Factors associated with first- versus second-generation long-acting antipsychotics prescribed under ordinary clinical practice in Italy

PLOS ONE, Sep 2018

Background For many years, long-acting intramuscular (LAI) antipsychotics have been prescribed predominantly to chronic and severe patients, as a last resort when other treatments failed. Recently, a broader and earlier use of LAIs, particularly second-generation LAIs, has been emphasized. To date, few studies attempted to frame how this change in prescribing took place in real-world practice. Therefore, this study aimed to describe the clinical features of patients prescribed with LAIs, and to explore possible prescribing differences between first- and second-generations LAIs under ordinary clinical practice in Italy. Methods The STAR Network “Depot” Study is an observational, longitudinal, multicenter study involving 35 centers in Italy. In the cross-sectional phase, patients prescribed with LAIs were consecutively recruited and assessed over a period of 12 months. Descriptive statistics and multivariable logistic regression analyses were employed. Results Of the 451 recruited patients, 61% were males. The level of social and working functioning was heterogeneous, as was the severity of disease. Seventy-two per cent of the patients had a diagnosis of the schizophrenia spectrum. Seventy per cent were prescribed with second-generation antipsychotic (SGA) LAIs (mostly paliperidone, aripiprazole and risperidone). Compared to first-generation antipsychotic (FGA) LAIs, patients prescribed with SGA LAIs were more often younger; employed; with a diagnosis of the schizophrenia spectrum or bipolar disorder; with higher levels of affective symptoms; with fewer LAI prescriptions in the past. Discussion LAIs’ prescribing practices appear to be more flexible as compared to the past, although this change is mostly restricted to SGA LAIs.

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Factors associated with first- versus second-generation long-acting antipsychotics prescribed under ordinary clinical practice in Italy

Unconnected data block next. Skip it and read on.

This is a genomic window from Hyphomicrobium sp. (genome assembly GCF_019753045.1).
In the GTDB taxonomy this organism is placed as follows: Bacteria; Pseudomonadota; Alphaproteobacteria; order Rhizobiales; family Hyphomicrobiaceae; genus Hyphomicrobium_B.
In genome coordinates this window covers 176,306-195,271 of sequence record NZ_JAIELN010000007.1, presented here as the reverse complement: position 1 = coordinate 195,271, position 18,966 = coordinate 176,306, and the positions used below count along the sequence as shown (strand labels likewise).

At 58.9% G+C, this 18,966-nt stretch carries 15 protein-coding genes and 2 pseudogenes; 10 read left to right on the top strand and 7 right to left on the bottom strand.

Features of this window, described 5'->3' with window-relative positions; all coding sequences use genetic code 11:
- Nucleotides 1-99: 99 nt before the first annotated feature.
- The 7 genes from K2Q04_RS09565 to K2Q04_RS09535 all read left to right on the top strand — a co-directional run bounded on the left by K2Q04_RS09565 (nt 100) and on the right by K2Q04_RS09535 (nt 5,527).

August Factors associated with first- versus second- generation long-acting antipsychotics prescribed under ordinary clinical practice in Italy Giovanni Ostuzzi 0 1 Maria Angela Mazzi 0 1 Samira Terlizzi 0 1 Federico Bertolini 0 1 Andrea Aguglia 1 Francesco Bartoli 1 Paola Bortolaso 1 Camilla Callegari 1 Mariarita Caroleo 1 Giuseppe Carrà 1 Mariangela Corbo 1 Armando D'Agostino 1 Chiara Gastaldon 0 1 Claudio Lucii 1 Fabio Magliocco 1 Giovanni Martinotti 1 Michela Nose 0 1 Edoardo Giuseppe Ostinelli 1 Davide Papola 0 1 Marco Piero Piccinelli 1 Alberto Piccoli 0 1 Marianna Purgato 0 1 Tommaso Tabacchi 1 Giulia Turrini 0 1 Mirella Ruggeri 0 1 Corrado Barbui 0 1 the STAR Network Investigators 1 2 0 0 Department of Mental Health, San Paolo Hospital , Milan , Italy , 11 Mental Health Department, USL Toscana sudest-Siena , Siena , Italy 1 Editor: Marianna Mazza, Universita Cattolica del Sacro Cuore Sede di Roma , ITALY 2 Membership of the STAR Network is provided in the Acknowledgments Background For many years, long-acting intramuscular (LAI) antipsychotics have been prescribed predominantly to chronic and severe patients, as a last resort when other treatments failed. Recently, a broader and earlier use of LAIs, particularly second-generation LAIs, has been emphasized. To date, few studies attempted to frame how this change in prescribing took place in real-world practice. Therefore, this study aimed to describe the clinical features of patients prescribed with LAIs, and to explore possible prescribing differences between firstand second-generations LAIs under ordinary clinical practice in Italy. Methods The STAR Network ªDepotº Study is an observational, longitudinal, multicenter study involving 35 centers in Italy. In the cross-sectional phase, patients prescribed with LAIs were consecutively recruited and assessed over a period of 12 months. Descriptive statistics and multivariable logistic regression analyses were employed. Results Of the 451 recruited patients, 61% were males. The level of social and working functioning was heterogeneous, as was the severity of disease. Seventy-two per cent of the patients had a diagnosis of the schizophrenia spectrum. Seventy per cent were prescribed with secondgeneration antipsychotic (SGA) LAIs (mostly paliperidone, aripiprazole and risperidone). Compared to first-generation antipsychotic (FGA) LAIs, patients prescribed with SGA LAIs were more often younger; employed; with a diagnosis of the schizophrenia spectrum or bipolar disorder; with higher levels of affective symptoms; with fewer LAI prescriptions in the past. Discussion LAIs' prescribing practices appear to be more flexible as compared to the past, although this change is mostly restricted to SGA LAIs. Introduction The problem of non-adherence to medications is a major concern in people with psychotic disorders [ 1 ]. Antipsychotic discontinuation, is associated with poorer outcomes, including recurrent relapses and hospitalizations, higher risk of suicide, and earlier social and functional disability [2±4]. This is particularly relevant in early phases of disease, considering that discontinuation is particularly frequent within the first years from the first episode of psychosis (with estimated rates ranging from about 40% to 70%) [ 5,6 ], and most of these patients (from about 40% to 60% in most studies) are likely to relapse in the following few years [ 7,8 ]. Long-acting intramuscular (LAI) antipsychotics' efficacy in preventing relapses and treatment discontinuation is widely recognized [6,9±11]. Further, LAIs allow a complete tracking of medication intake, promote the regular monitoring of clinical conditions, and lower the risk of self-medication and harmful drug use. Also relevant disadvantages have been highlighted, such as pain on the injection site, lack of flexibility in dose adjustments, and the impossibility of rapid suspension in case of adverse events [ 12,13 ]. From their introduction, LAIs have been generally considered as a last-resort for chronic patients with frequent relapses, low insight of disease, poor adherence to treatments, aggressiveness and behavioral issues [12,14±16]. However, in the last decade, various factors contributed to change this scenario. First, in addition to risperidone (marketed since 2001), other second-generation antipsychotic (SGA) LAIs became available: olanzapine pamoate (since 2009), paliperidone palmitate 1-month (since 2009), aripiprazole long-acting (since 2010), and paliperidone palmitate 3-months (since 2015) [ 12,17 ]. Second, in the same years, growing evidence emerged in support of the use of antipsychotics (SGAs in particular) not only for schizophrenia, but also for affective disorders [ 18,19 ]. Third, as the huge impact of non-adherence on the course of disease became more evident, emphasis has been put on the need to address this issue from the earliest phases of the disease [ 20,21 ]. Fourth, studies exploring the subjective experience of patients suggest that the practicality of LAIs can notably ease patients' daily routine, possibly improving attitudes toward medications [22±28]. These findings contributed to progressively overcome the culturally rooted view of LAIs as coercive and stigmatizing medications [ 12,14,29,30 ]. On these grounds, many researchers advocated for an earlier and broader use of LAIs [20,21,31±34], and this viewpoint has been accounted by the most influential clinical guidelines [35±38]. 2 / 17 Despite the backdrop, few studies attempted to describe how this novel paradigm affected prescribing practices. Available epidemiological data are limited to schizophrenia patients [39±43] and highly selected populations [ 40,44,45 ]. In order to fill the gap in the research literature, the cross-sectional phase of the STAR Network ªDepotº Study aimed at evaluating how the claimed cultural change in LAIs prescription may have affected real-world practices, by (a) describing the main socio-demographic and clinical features (including symptom profiles, adherence and attitude towards treatments) of a large, representative, unselected population of patients starting a LAI medication, and (b) exploring possible predictors of the class of LAI prescribed. Materials and methods Study design The STAR Network ªDepotº Study is an observational, longitudinal, multicenter study. Patients prescribed with any LAI antipsychotic were consecutively recruited over a period of 12 months, and assessed after 6 and 12 months. The present paper is focused on baseline data from the recruitment phase. Participating centers are part of the STAR Network (Servizi Territoriali Associati per la Ricerca—Community Services Associated for Research), a consortium of clinicians and researchers working in Community Psychiatric Services across Italy. The main aim of this group is to gather original data from real-world clinical practice and provide new pragmatic insights for clinicians [46±48]. The STAR Network ªDepotº Study was conducted independently from industry funding or support. The study protocol was approved by the Local Ethics Committee of the Ethics Committee of the Azienda Ospedaliera Universitaria Integrata of Verona (Comitato Etico per la Sperimentazione Clinica (CESC) of the Provinces of Verona and Rovigo, protocol n. 57622 of the 09/12/2015), and was made publicly available at the Open Science Framework (OSF) online repository (https://osf.io/wt8kx/). The present study was drawn up following the `STrengthening the Reporting of OBservational studies in Epidemiology' (STROBE) Statement items [ 49 ]. Participants Measures Patients were eligible for the study if they were (a) at least 18 years old; (b) willing to sign the informed consent; and (c) beginning a LAI medication, provided that they did not receive any other LAI in the previous three months. The simultaneous taking of other medications, including oral antipsychotics, was not an exclusion criterion, nor was the setting of recruitment, which might include hospital psychiatric wards, daytime community and residential facilities. In order to collect socio-demographic and clinical data, the following measures were administered at the baseline evaluation: ■ Recruitment form, which included socio-demographic information, clinical and pharmacological information, and characteristics of the clinician who prescribed the LAI; ■ The clinician-rated Brief Psychiatric Rating Scale (BPRS) [ 50 ], validated in Italian language [ 51 ], which assesses overall psychiatric symptoms. The overall level of symptomatology should be considered mild, moderate and severe for scores ranging respectively from 31 to 40, 41 to 52 and higher than 52 [ 52 ]. According to Shafer and colleagues [ 53 ], 3 / 17 five subscales were measured, namely affect, positive symptoms, negative symptoms, resistance, and activation; ■ The self-administered Drug Attitude Inventory 10 items (DAI-10) [ 54 ], validated in Italian language [ 55 ], which measures attitudes toward medications. The scores range between -10 and 10, with higher scores indicating a better overall attitude toward medications; ■ The clinician-rated Kemp's 7-point scale [ 56 ], compiled by the clinician, which assesses overall adherence to treatments. The scores range from 1 to 7, with higher scores indicating equally higher levels of adherence. Scores of 5 and above indicate an overall good acceptance of medications. Data management All patients received detailed information on the nature of the study and the use of data on an anonymised format, and were asked to sign an informed consent. The recruiter was required to examine the mental capacity of the patients, by assessing his/her capacity of understand both in a strict sense (i.e. comprehension of the language) and in a broad sense (i.e. the context, the role of the examiner, the content of the research project, etc.), and to communicate his/her decision, in order to determine whether he/she was capable to freely provide written consent. Recruitment data were periodically forwarded from each recruiting center to the Verona center, which had the role of coordination and scientific secretariat. Data were archived and entered into a computerized database. Their correctness and consistency was ensured by the double-entry technique and by a set of electronic and manual edit checks. Patient data were recorded anonymously. A unique number both in the recruitment and follow-up forms and in the database identified patients. Total confidentiality of data was guaranteed throughout the entire course of the study, in accordance with the Declaration of Helsinki [57]. Statistical analysis All statistical analyses were performed with STATA 13.0 [ 58 ]. Descriptive statistics were used for information on main epidemiological characteristics of the recruited population. Continuous variables were expressed as means and standard deviations, while categorical variables were expressed as percentages. In order to describe possible associations between clinical and socio-demographic characteristics and the class of LAI prescribed, both simple and multivariable logistic regression analyses were performed. A bivariate analysis employing the class of LAI as the dependent variable (0 = first-generation antipsychotic (FGA) LAIs; 1 = SGA LAIs) was applied to a number of variables of clinical relevance. For the aims of the logistic model, we employed the following dichotomous and categorical data: Italians versus non-Italians; poor autonomy level (lives with relatives or in a residential house) versus good autonomy level (lives alone or with partner and/or children); diploma/University degree versus other; employed versus unemployed; schizophrenia spectrum versus bipolar disorder versus other diagnosis; academic versus non-academic centers; Northern Italy versus Central and Southern Italy. We also calculated the ratio between the prescribed daily dose (PDD) in the previous 12 months and the defined daily dose (DDD) [ 59 ]. All variables for which a statistically significant association emerged in the bivariate analysis were included as independent variables in a multivariable model. Subsequently, we produced a final multivariable model, including only the independent variables for which a statistically significant association emerged from the previous multivariable model. In order to evaluate the adequacy of the models some indices of goodness of fit were performed. Specifically, the Hosmer-Lemeshow test, based on the 4 / 17 comparison between predicted and observed data by using deciles as stratification size, assesses whether the model is well calibrated; McKelvey & Zavoina's pseudo R2, for its interpretation (as percentage of explained variance) closed to the ªtraditionalº way [ 60 ]. Finally, Bayesian Information Criterion (BIC) was used in the comparison between intermediate and final multivariable models, to determine whether the exclusion of some explanatory variables decreased the explanatory power of the last model. Regression analyses were based on robust estimator of variance (cluster option of the STATA vce command) to account for the multicenter observational design [ 61 ]. Results Participating centers Thirty-five Italian Community Psychiatric Centers took part in the study. Recruiting centers included mostly non-academic mental health trusts (73.4%), however, the number of patients recruited was equally distributed between academic and non-academic centers (54.5% vs. 45.4%, respectively). The majority of centers (73.4%) were located in Northern Italy, however the number of patients recruited in these centers was only slightly higher than the number recruited in Central and Southern Italy (59.4% vs. 40.6%, respectively). Socio-demographic and clinical features We recruited and included in the analysis 451 patients. All included participants provided an informed, written consent. Sixty-one per cent of patients were males, with a mean age of 42. Most patients lived with relatives (51%). Forty per cent had a diploma and 10% a University degree. About 22% were employed at the time of recruitment. Other socio-demographic details are reported in Table 1. Fifty-six per cent suffered from schizophrenia, 16.5% from schizoaffective disorder, 18% from bipolar disorder, 6% from personality disorders, and the remaining 3.5% from other conditions, including obsessive-compulsive disorder, substance use disorders, mental retardation, mental organic disorders, and dementia. We found high rates of alcohol and/or substance abuse (27%) and of physical comorbidity (28%). According to the mean BPRS score, the level of psychiatric symptoms was negligible for 12% of patients, mild for 19%, moderate for 26%, and severe for 42%. Fifty-nine per cent of patients showed a positive attitude toward medications according to the mean DAI-10 score, and 61% showed a good acceptance of medications according to the mean Kemp's 7-point score. Ninety-two per cent of patients were taking at least one oral psychotropic medication before introducing the LAI. The mean ratio between the prescribed daily dose (PDD) and the defined daily dose (DDD) of all psychotropic drugs taken in the previous year was 1.8 (sd 2), indicating that the cumulative dose of medications was almost doubled with respect to the average maintenance dose. The majority of patients were prescribed paliperidone palmitate (31%), aripiprazole LAI (25%), haloperidol decanoate (20%) and risperidone LAI (10%) (Fig 1). Other clinical and pharmacological details are reported in Table 2. Comparison between classes of antipsychotic All LAIs, n = 451 41.8 (13.4) younger age (OR 0.97; 95% CI 0.95 to 0.98); being employed (OR 2.01; 95% CI 1.14 to 3.56); having a higher score on the BPRS affective subscale (OR 1.09; 95% CI 1.04 to 1.14); and having a lower number of LAIs prescribed in the past (OR 0.69; 95% CI 0.52 to 0.93). In addition, having a diagnosis other than schizophrenia spectrum and bipolar disorder reduced the probability of receiving SGA LAIs (OR 0.28; 95% CI 0.13 to 0.60). The goodness-of-fit statistics indicated a moderate relationship between the type of LAIs prescribed and the explanatory variables in both models: McKelvey and Zavoina Pseudo-R2 explained 18% and 16% of the variability. In calibration view, the models correctly classified 73% and 72% of the patients; the p-values associated with Hosmer±Lemeshow statistics were low even though not significant, confirming moderate agreements between predicted probabilities and observed data. Finally, the comparison between the BIC values showed a substantial difference (25.84), preferring the final model. Discussion In general, present data confirm the expectation that a broader spectrum of individuals is currently prescribed LAIs as compared to the past. A wide range of socio-demographic and 6 / 17 Fig 1. Frequency of LAIs prescribed. Legend: SGA = second-generation antipsychotic; FGA = first-generation antipsychotics; LAI = long-acting injection. clinical characteristics emerged. A relevant part of the cohort met the features typically described in older studies (before the broad availability of most SGA LAIs), as patients were mostly males in their middle adulthood, with low educational level, no employment, a longstanding diagnosis of schizophrenia, and moderate-to-severe level of psychiatric symptoms [15,62±65]. At the same time, relatively high functioning levels emerged in a surprisingly large part of the population, considering that about 43% of patients lived alone or with the partner and/or children, more than one out of five patients were employed, and half of the patients had a diploma or a University degree. Similar considerations apply to clinical features, considering that, beside a large number of patients with chronic conditions and severe symptomatology, also patients with mild-to-moderate levels of symptomatology were well represented. Further, data showed a relatively short course of disease (lower than 5 years) in about 36% of patients, and an overall good attitude towards medications as perceived by both patients and clinicians. Interestingly, a variety of diagnoses emerged. High rates of bipolar disorder were expected, considering the recently broadened use of antipsychotics for affective disorders [ 18,19 ]. In about 6% of patients, the LAI was probably prescribed to manage severe behavioral symptoms arising from personality disorders or underlying somatic conditions (such as mental retardation or dementia), although the use of antipsychotics in these cases is at least controversial [ 66,67 ]. Highly selected populations from previous studies can be barely compared with the present study, which employed a pragmatic, naturalistic approach, aimed at minimizing patients' selection and reflect real-world practice as closely as possible. 7 / 17 All LAIs, n = 451 Schizophrenia 251 (55.9) Schizoaffective disorder 74 (16.5) Substance-related psychosis 2 (0.4) Bipolar disorder 81 (18) Obsessive-compulsive disorder 4 (0.9) Personality disorder 27 (6) Mental retardation 4 (0.9) Mental organic disorder 4 (0.9) Dementia 2 (0.4) 11.9 (10) 65 (14.4) 90 (19.9) 14 (3.1) Cannabis 69 (76.7) Cocaine 13 (14.4) Other 8 (8.9) 127 (28.2) n = number of patients; sd = standard deviation; BPRS = brief psychiatry rating scale; DAI = drug attitude inventory; PDD = prescribed daily dose; DDD = defined daily dose 8 / 17 SGAs LAIs, n = 316 the intermediate multivariable model includes only variables for which a statistically significant association emerged in the bivariate analysis the final multivariable model includes only variables for which a statistically significant association emerged from the intermediate model Bold characters indicate a p-value < 0.05. The % reported in parenthesis refers to the ratio calculated respectively on all LAIs (first column), FGA LAIs (second column), SGA LAIs (third column) SGA = second-generation antipsychotic; FGA = first-generation antipsychotic; n = number of patients; sd = standard deviation; OR = odds ration; CI = confidence interval; BPRS = brief psychiatry rating scale; DAI = drug attitude inventory; PDD = prescribed daily dose; DDD = defined daily dose; H-L Chi2 = Chi-squared value of the Hosmer-Lemeshow test; M&Z pseudo R2 = McKelvey-Zavoina pseudo R2 index; BIC = Bayesian information criterion The use of LAIs on a broader number of clinical conditions may raise regulatory issues, considering that licensed indications of SGA LAIs are limited only to patients with schizophrenia in a maintenance phase with oral antipsychotics. Therefore, SGA LAIs were prescribed off9 / 17 label to all patients without a diagnosis of schizophrenia (almost one out of five patients). On the contrary, indications of FGA LAIs are narrower, often referring to symptom domains rather than specific diagnosis, and may therefore be prescribed to patients with several different diagnoses. The common off-label prescription of LAIs confirms the already well-known trend of oral antipsychotics [ 68 ]. Representativeness of the cohort seems warranted also in terms of high prevalence of comorbid physical conditions [ 69,70 ] (about one out of four patients had at least one comorbidity, mostly endocrine/metabolic or cardiovascular) and of ªdual diagnosisº, considering that one out of four used alcohol or substances [71±73]. In most cases LAIs were prescribed after severe disease relapse, considering the large number of patients hospitalized in the previous year, the high rate of compulsory admissions, and the long mean length of stay. This may suggest that, despite the recommendation of offering LAIs from the early phases of disease [ 37,38 ], in many cases these formulations are still chosen after failures with other treatments. More than two out of three patients were prescribed with SGA LAIs. The most commonly prescribed medications were paliperidone palmitate (31%), aripiprazole LAI (25%) and haloperidol decanoate (20%). These results are in line with data from some of the previous studies [ 42,74,75 ], while, in others, prescription rates appeared to be extremely heterogeneous [ 40,41,44 ]. This is likely to be associated with a number of factors influencing local prescribing patterns and with the different recruitment periods across studies (and therefore different availability of SGA LAIs). The use of aripiprazole LAI was surprisingly high compared to other recent studies [40±42,75]. The advantages of this medication have been repeatedly stressed: it is relatively safe in terms of motor, metabolic and endocrine side effects (it does not usually alter prolactin levels), and it proved to be comparable to other SGAs in terms of efficacy for the treatment of schizophrenia [ 76,77 ]. Further, robust results from a recent meta-analysis showed a better overall acceptability of aripiprazole LAI as compared to the oral counterpart, although the interpretation of this data is still unclear [78]. On the other hand, paliperidone substantially equals olanzapine and risperidone in terms of metabolic effects and prolactin level increase [ 76 ]. Its choice over olanzapine and risperidone is likely to be related to its enhanced practicality compared to the biweekly administration of risperidone LAI, and the complex regulatory requirements of olanzapine pamoate. Haloperidol decanoate, besides its possible disadvantages (e.g. motor symptoms, QTc prolongation, locally irritant preparations), remains a widely used medication in clinical practice, possibly because of its relatively safe metabolic profile [ 76 ], its low cost, and the flexibility of the LAI in terms of doses and frequency, as compared to other LAIs (including SGAs). The multivariable logistic model comparing FGA LAIs and SGA LAIs showed that the latter were prescribed significantly more often to younger, employed individuals, with a diagnosis of schizophrenia or bipolar disorder, with higher levels of affective symptoms, and without a previous history of LAI prescription. This profile resembles closely the one pictured by those claiming a cultural change in the clinical use of LAIs. This trend is similar to what emerged from previous studies, although in many cases only FGA LAIs and risperidone LAI were compared [79±81], confounders were not considered [ 40,42,80 ], and social and clinical variables possibly associated with the class of LAI were not analyzed. Notably, no significant differences emerged between patients prescribed with FGA LAIs and SGA LAIs in terms of overall psychiatric symptoms, adherence and attitudes towards medications, both as perceived by psychiatrists (Kemp's 7-point score) and by patients (DAI-10 score). To our knowledge, the study by Singh and colleagues [ 81 ] is currently the only available one employing the DAI (in this case, the version with 30 items), and it reached similar conclusions, although only FGA LAIs and LAI risperidone were compared. 10 / 17 As expected according to current research [82±84], SGAs were preferred when targeting affective symptoms. This may also reflect the common idea of FGAs as medications associated with apathy, lack of initiative, anhedonia, indifference, blunted affect (the so-called neuroleptic-induced deficit syndrome) [ 85,86 ]. This study has also limitations. First, our cross-sectional design cannot detect a causal association between variables, and all statistical associations discussed should be regarded as merely exploratory. Second, the use of simple rating scales (in accordance to the pragmatic attitude of the study) might have affected the precision in measuring variables, such as psychiatric symptoms and patients' attitudes toward medications. Third, characteristics of recruiting centers were heterogeneous in terms of settings (e.g. community services, hospital wards, rehabilitation facilities), and each site contributed to the recruitment to a different extent. In addition, various local factors may have strongly influenced prescribing attitudes of each center (e.g. local guidelines and long-standing habits, availability of medications). This, along with our wide inclusion criteria, led to heterogeneity in the recruited population. This reflects the complexity of real-world clinical settings, bolstering the external validity of results, but may at the same time affect their internal validity [ 87 ]. To address this limitation, we employed statistical techniques accounting for variability between centers. Conclusions This study showed a notable change in LAIs prescribing patterns, as compared with previous epidemiological surveys. The advocated cultural change in the use of LAIs is currently under way in Italian Community Psychiatric Services, as showed by more flexible and heterogeneous prescribing patterns, addressing a wider range of clinical conditions and functioning levels. This change appears to be mostly confined to SGA LAIs, while prescribing patterns of FGA LAIs are practically unchanged as compared to the past, as they are mostly reserved to older patients, with lower functioning levels, previous use of LAIs, and, commonly, behavioral issues. Further research is needed to shed light on how LAIs can improve adherence, attitudes toward medications, and subjective wellbeing of patients in real-world practice. This will be the main goal of the follow-up phase of the STAR Network ªDepotº Study. Acknowledgments The STAR Network Investigators are: Corrado Barbui (Verona), Michela Nose (Verona), Marianna Purgato (Verona), Giulia Turrini (Verona), Giovanni Ostuzzi (Verona), Maria Angela Mazzi (Verona), Davide Papola (Verona), Chiara Gastaldon (Verona), Samira Terlizzi (Verona), Federico Bertolini (Verona), Alberto Piccoli (Verona), Mirella Ruggeri (Verona), Pasquale De Fazio (Catanzaro), Fabio Magliocco (Catanzaro), Mariarita Caroleo (Catanzaro), Gaetano Raffaele (Catanzaro), Armando D'Agostino (Milano), Edoardo Giuseppe Ostinelli (Milano), Margherita Chirico (Milano), Simone Cavallotti (Milano), Claudio Lucii (Siena), Simone Bolognesi (Siena), Sara Debolini (Siena), Elisa Pierantozzi (Siena), Francesco Fargnoli (Siena), Maria Del Zanna (Siena), Alessandra Giannini (Siena), Livia Luccarelli (Siena), Alberto De Capua (Siena), Pasqua Maria Annese (Siena), Massimiliano Cerretini (Siena), Fiorella Tozzi (Siena), Nadia Magnani (Grosseto), Giuseppe Cardamone (Grosseto), Francesco Bardicchia (Grosseto), Edvige Facchi (Grosseto), Federica Soscia (Grosseto), Spyridon Zotos (Ferrara), Bruno Biancosino (Ferrara), Filippo Zonta (Treviso), Francesco Pompei (Treviso), Camilla Callegari (Varese), Daniele Zizolfi (Varese), Nicola Poloni (Varese), Marta Ielmini (Varese), Ivano Caselli (Varese), Edoardo Giana (Varese), Aldo Buzzi (Varese), Marcello Diurni (Varese), Anna Milano (Varese), Emanuele Sani (Varese), Roberta Calzolari (Varese), Paola Bortolaso (Varese Verbano), Marco Piccinelli (Varese Verbano), Sara Cazzamalli 11 / 17 (Varese Verbano), Gabrio Alberini (Varese Verbano), Silvia Piantanida (Varese Verbano), Chiara Costantini (Varese Verbano), Chiara Paronelli (Varese Verbano), Angela Di Caro (Varese Verbano), Valentina Moretti (Reggio Emilia), Mauro Gozzi (Reggio Emilia), Chiara D'Ippolito (Reggio Emilia), Silva Veronica Barbanti (Reggio Emilia), Papalini Alessandro (Reggio Emilia), Mariangela Corbo (Chieti), Giovanni Martinotti (Chieti), Ornella Campese (Chieti), Federica Fiori (Chieti), Marco Lorusso (Chieti), Lucia Di Capro (Chieti), Daniela Viceconte (Chieti), Valerio Mancini (Chieti), Francesco Suraniti (Catania), Maria Salvina Signorelli (Catania), Eugenio Rossi (Bologna), Pasqualino Lupoli (Bologna), Marco Menchetti (Bologna), Laura Terzi (Bologna), Marianna Boso (Pavia), Paolo Risaro (Pavia), Giuseppe De Paoli (Pavia), Cristina Catania (Pavia), Ilaria Tarricone (Bologna), Valentina Caretto (Bologna), Viviana Storbini (Bologna), Roberta Emiliani (Bologna), Beatrice Balzarro (Bologna), Giuseppe Carrà (Monza), Francesco Bartoli (Monza), Tommaso Tabacchi (Monza), Roberto Nava (Monza), Adele Bono (Monza), Milena Provenzi (Monza), Giulia Brambilla (Monza), Flora Aspesi (Monza), Trotta (Monza), Martina Tremolada (Monza), Gloria Castagna (Monza), Mattia Bava (Monza), Enrica Verrengia (Monza), Sara Lucchi (Monza), Maria Ginevra Oriani (Ancona), Michela Barchiesi (Ancona), Monica Pacetti (ForlÁõ), Andrea Aguglia (Genova), Laura Rosa Magni (Brescia), Giuseppe Rossi (Brescia), Rossella Beneduce (Brescia), Giovanni Battista Tura (Brescia), Laura Laffranchini (Brescia), Daniele Mastromo (Milano), Farida Ferrato (Milano), Francesco Restaino (Milano), Emiliano Monzani (Milano), Matteo Porcellana (Milano), Ivan Limosani (Milano), Lucio Ghio (Genova), Maurizio Ferro (Genova), Vincenzo Fricchione Parise (Avellino), Giovanni Balletta (Avellino), Lelio Addeo (Avellino), Elisa De Vivo (Avellino), Rossella Di Benedetto (Avellino), Federica Pinna (Cagliari), Bernardo Carpiniello (Cagliari), Mariangela Spano (Treviso), Marzio Giacomin (Treviso), Damiano Pecile (Mantova), Chiara Mattei (Fermo), Elisabetta Pascolo Fabrici (Trieste), Sofia Panarello (Trieste), Giulia Peresson (Trieste), Claudio Vitucci (Trieste), Tommaso Bonavigo (Trieste), Monica Pacetti (ForlÁõ), Giovanni Perini (Verona), Filippo Boschello (Verona), Stefania Strizzolo (Vicenza), Francesco Gardellin (Vicenza), Massimo di Giannantonio (Chieti), Daniele Moretti (Savona), Carlo Fizzotti (Savona), Edoardo Cossetta (Savona), Luana Di Gregorio (Trento), Francesca Sozzi (Trento), Giancarlo Boncompagni (Bologna), Daniele La Barbera (Palermo), Giuseppe Colli (Palermo), Sabrina Laurenzi (Civitanova Marche), Carmela Calandra (Catania), Maria Luca (Catania). Author Contributions Conceptualization: Giovanni Ostuzzi, Maria Angela Mazzi, Giuseppe Carrà, Chiara Gastaldon, Claudio Lucii, Giovanni Martinotti, Michela NoseÂ, Marianna Purgato, Giulia Turrini, Corrado Barbui. Data curation: Giovanni Ostuzzi, Maria Angela Mazzi, Samira Terlizzi, Federico Bertolini, Davide Papola, Alberto Piccoli, Tommaso Tabacchi, Corrado Barbui. Formal analysis: Giovanni Ostuzzi, Maria Angela Mazzi, Marianna Purgato, Corrado Barbui. Investigation: Giovanni Ostuzzi, Samira Terlizzi, Federico Bertolini, Andrea Aguglia, Francesco Bartoli, Paola Bortolaso, Camilla Callegari, Mariarita Caroleo, Giuseppe Carrà, Mariangela Corbo, Armando D'Agostino, Chiara Gastaldon, Claudio Lucii, Fabio Magliocco, Giovanni Martinotti, Michela NoseÂ, Edoardo Giuseppe Ostinelli, Davide Papola, Marco Piero Piccinelli, Marianna Purgato, Tommaso Tabacchi, Giulia Turrini. Methodology: Giovanni Ostuzzi, Maria Angela Mazzi, Mariangela Corbo, Claudio Lucii, Michela NoseÂ, Marianna Purgato, Giulia Turrini, Mirella Ruggeri, Corrado Barbui. 12 / 17 Project administration: Giovanni Ostuzzi, Samira Terlizzi, Federico Bertolini, Mirella Ruggeri, Corrado Barbui. Resources: Giovanni Ostuzzi, Corrado Barbui. Software: Giovanni Ostuzzi. Mirella Ruggeri, Corrado Barbui. Alberto Piccoli, Mirella Ruggeri, Corrado Barbui. Carrà, Mirella Ruggeri, Corrado Barbui. Supervision: Giovanni Ostuzzi, Giuseppe Carrà, Giovanni Martinotti, Marco Piero Piccinelli, Validation: Giovanni Ostuzzi, Mariangela Corbo, Michela NoseÂ, Marco Piero Piccinelli, Writing ± original draft: Giovanni Ostuzzi, Samira Terlizzi, Federico Bertolini, Giuseppe Writing ± review & editing: Giovanni Ostuzzi, Samira Terlizzi, Federico Bertolini, Andrea Aguglia, Francesco Bartoli, Paola Bortolaso, Camilla Callegari, Mariarita Caroleo, Giuseppe Carrà, Mariangela Corbo, Armando D'Agostino, Chiara Gastaldon, Claudio Lucii, Fabio Magliocco, Giovanni Martinotti, Michela NoseÂ, Edoardo Giuseppe Ostinelli, Davide Papola, Marco Piero Piccinelli, Alberto Piccoli, Marianna Purgato, Tommaso Tabacchi, Giulia Turrini, Mirella Ruggeri, Corrado Barbui. 13 / 17 14 / 17 15 / 17 57. 16 / 17 1. Nose M , Barbui C , Tansella M. How often do patients with psychosis fail to adhere to treatment programmes? A systematic review . Psychol Med . 2003 ; 33 : 1149 ± 1160 . PMID: 14580069 2. 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Giovanni Ostuzzi, Maria Angela Mazzi, Samira Terlizzi, Federico Bertolini, Andrea Aguglia, Francesco Bartoli, Paola Bortolaso, Camilla Callegari, Mariarita Caroleo, Giuseppe Carrà, Mariangela Corbo, Armando D’Agostino, Chiara Gastaldon, Claudio Lucii, Fabio Magliocco, Giovanni Martinotti, Michela Nosé, Edoardo Giuseppe Ostinelli, Davide Papola, Marco Piero Piccinelli, Alberto Piccoli, Marianna Purgato, Tommaso Tabacchi, Giulia Turrini, Mirella Ruggeri, Corrado Barbui, the STAR Network Investigators. Factors associated with first- versus second-generation long-acting antipsychotics prescribed under ordinary clinical practice in Italy, PLOS ONE, 2018, DOI: 10.1371/journal.pone.0201371